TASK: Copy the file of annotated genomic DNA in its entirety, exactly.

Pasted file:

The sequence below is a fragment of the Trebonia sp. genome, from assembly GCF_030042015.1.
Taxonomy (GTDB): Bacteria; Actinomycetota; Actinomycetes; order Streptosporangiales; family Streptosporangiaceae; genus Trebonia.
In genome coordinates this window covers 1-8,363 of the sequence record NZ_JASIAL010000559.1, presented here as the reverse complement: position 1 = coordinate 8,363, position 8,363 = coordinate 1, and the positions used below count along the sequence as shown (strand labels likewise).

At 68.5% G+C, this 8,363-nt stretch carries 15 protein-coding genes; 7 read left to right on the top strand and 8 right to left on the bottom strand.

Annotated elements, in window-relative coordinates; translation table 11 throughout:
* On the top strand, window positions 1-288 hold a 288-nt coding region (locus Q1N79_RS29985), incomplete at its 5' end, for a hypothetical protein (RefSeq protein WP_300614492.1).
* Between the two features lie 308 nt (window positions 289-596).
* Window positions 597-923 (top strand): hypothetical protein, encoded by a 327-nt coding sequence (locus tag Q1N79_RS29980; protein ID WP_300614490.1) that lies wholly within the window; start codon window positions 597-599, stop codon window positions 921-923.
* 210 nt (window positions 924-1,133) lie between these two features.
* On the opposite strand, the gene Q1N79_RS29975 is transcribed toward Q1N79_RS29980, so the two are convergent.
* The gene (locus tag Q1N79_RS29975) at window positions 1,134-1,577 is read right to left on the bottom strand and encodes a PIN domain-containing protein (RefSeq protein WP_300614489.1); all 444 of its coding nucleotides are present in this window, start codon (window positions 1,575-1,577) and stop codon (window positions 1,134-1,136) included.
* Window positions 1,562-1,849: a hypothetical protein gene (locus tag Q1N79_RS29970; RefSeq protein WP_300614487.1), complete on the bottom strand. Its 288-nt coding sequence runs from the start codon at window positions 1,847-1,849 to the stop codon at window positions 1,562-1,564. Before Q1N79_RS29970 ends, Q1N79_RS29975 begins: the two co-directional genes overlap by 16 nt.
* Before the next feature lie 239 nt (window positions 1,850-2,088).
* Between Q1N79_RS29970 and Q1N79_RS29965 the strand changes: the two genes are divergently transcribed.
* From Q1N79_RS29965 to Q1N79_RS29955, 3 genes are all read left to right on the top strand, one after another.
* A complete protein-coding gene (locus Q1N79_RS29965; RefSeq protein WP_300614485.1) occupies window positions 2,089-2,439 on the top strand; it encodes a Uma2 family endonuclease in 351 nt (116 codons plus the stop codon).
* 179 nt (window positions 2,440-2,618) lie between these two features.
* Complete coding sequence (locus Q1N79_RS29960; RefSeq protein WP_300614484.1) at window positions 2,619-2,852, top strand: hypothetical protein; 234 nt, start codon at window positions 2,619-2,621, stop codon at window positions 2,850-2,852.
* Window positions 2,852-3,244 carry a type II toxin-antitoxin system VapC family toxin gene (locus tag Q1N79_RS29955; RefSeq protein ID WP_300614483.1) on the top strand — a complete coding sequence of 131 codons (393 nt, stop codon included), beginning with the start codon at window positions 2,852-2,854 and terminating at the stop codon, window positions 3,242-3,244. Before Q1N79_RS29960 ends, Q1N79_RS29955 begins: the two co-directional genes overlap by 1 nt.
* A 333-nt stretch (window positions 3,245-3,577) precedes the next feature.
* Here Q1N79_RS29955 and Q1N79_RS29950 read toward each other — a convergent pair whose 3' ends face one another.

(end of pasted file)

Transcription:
The sequence below is a fragment of the Trebonia sp. genome, from assembly GCF_030042015.1.
Taxonomy (GTDB): Bacteria; Actinomycetota; Actinomycetes; order Streptosporangiales; family Streptosporangiaceae; genus Trebonia.
In genome coordinates this window covers 1-8,363 of the sequence record NZ_JASIAL010000559.1, presented here as the reverse complement: position 1 = coordinate 8,363, position 8,363 = coordinate 1, and the positions used below count along the sequence as shown (strand labels likewise).

At 68.5% G+C, this 8,363-nt stretch carries 15 protein-coding genes; 7 read left to right on the top strand and 8 right to left on the bottom strand.

Annotated elements, in window-relative coordinates; translation table 11 throughout:
* On the top strand, window positions 1-288 hold a 288-nt coding region (locus Q1N79_RS29985), incomplete at its 5' end, for a hypothetical protein (RefSeq protein WP_300614492.1).
* Between the two features lie 308 nt (window positions 289-596).
* Window positions 597-923 (top strand): hypothetical protein, encoded by a 327-nt coding sequence (locus tag Q1N79_RS29980; protein ID WP_300614490.1) that lies wholly within the window; start codon window positions 597-599, stop codon window positions 921-923.
* 210 nt (window positions 924-1,133) lie between these two features.
* On the opposite strand, the gene Q1N79_RS29975 is transcribed toward Q1N79_RS29980, so the two are convergent.
* The gene (locus tag Q1N79_RS29975) at window positions 1,134-1,577 is read right to left on the bottom strand and encodes a PIN domain-containing protein (RefSeq protein WP_300614489.1); all 444 of its coding nucleotides are present in this window, start codon (window positions 1,575-1,577) and stop codon (window positions 1,134-1,136) included.
* Window positions 1,562-1,849: a hypothetical protein gene (locus tag Q1N79_RS29970; RefSeq protein WP_300614487.1), complete on the bottom strand. Its 288-nt coding sequence runs from the start codon at window positions 1,847-1,849 to the stop codon at window positions 1,562-1,564. Before Q1N79_RS29970 ends, Q1N79_RS29975 begins: the two co-directional genes overlap by 16 nt.
* Before the next feature lie 239 nt (window positions 1,850-2,088).
* Between Q1N79_RS29970 and Q1N79_RS29965 the strand changes: the two genes are divergently transcribed.
* From Q1N79_RS29965 to Q1N79_RS29955, 3 genes are all read left to right on the top strand, one after another.
* A complete protein-coding gene (locus Q1N79_RS29965; RefSeq protein WP_300614485.1) occupies window positions 2,089-2,439 on the top strand; it encodes a Uma2 family endonuclease in 351 nt (116 codons plus the stop codon).
* 179 nt (window positions 2,440-2,618) lie between these two features.
* Complete coding sequence (locus Q1N79_RS29960; RefSeq protein WP_300614484.1) at window positions 2,619-2,852, top strand: hypothetical protein; 234 nt, start codon at window positions 2,619-2,621, stop codon at window positions 2,850-2,852.
* Window positions 2,852-3,244 carry a type II toxin-antitoxin system VapC family toxin gene (locus tag Q1N79_RS29955; RefSeq protein ID WP_300614483.1) on the top strand — a complete coding sequence of 131 codons (393 nt, stop codon included), beginning with the start codon at window positions 2,852-2,854 and terminating at the stop codon, window positions 3,242-3,244. Before Q1N79_RS29960 ends, Q1N79_RS29955 begins: the two co-directional genes overlap by 1 nt.
* A 333-nt stretch (window positions 3,245-3,577) precedes the next feature.
* Here Q1N79_RS29955 and Q1N79_RS29950 read toward each other — a convergent pair whose 3' ends face one another.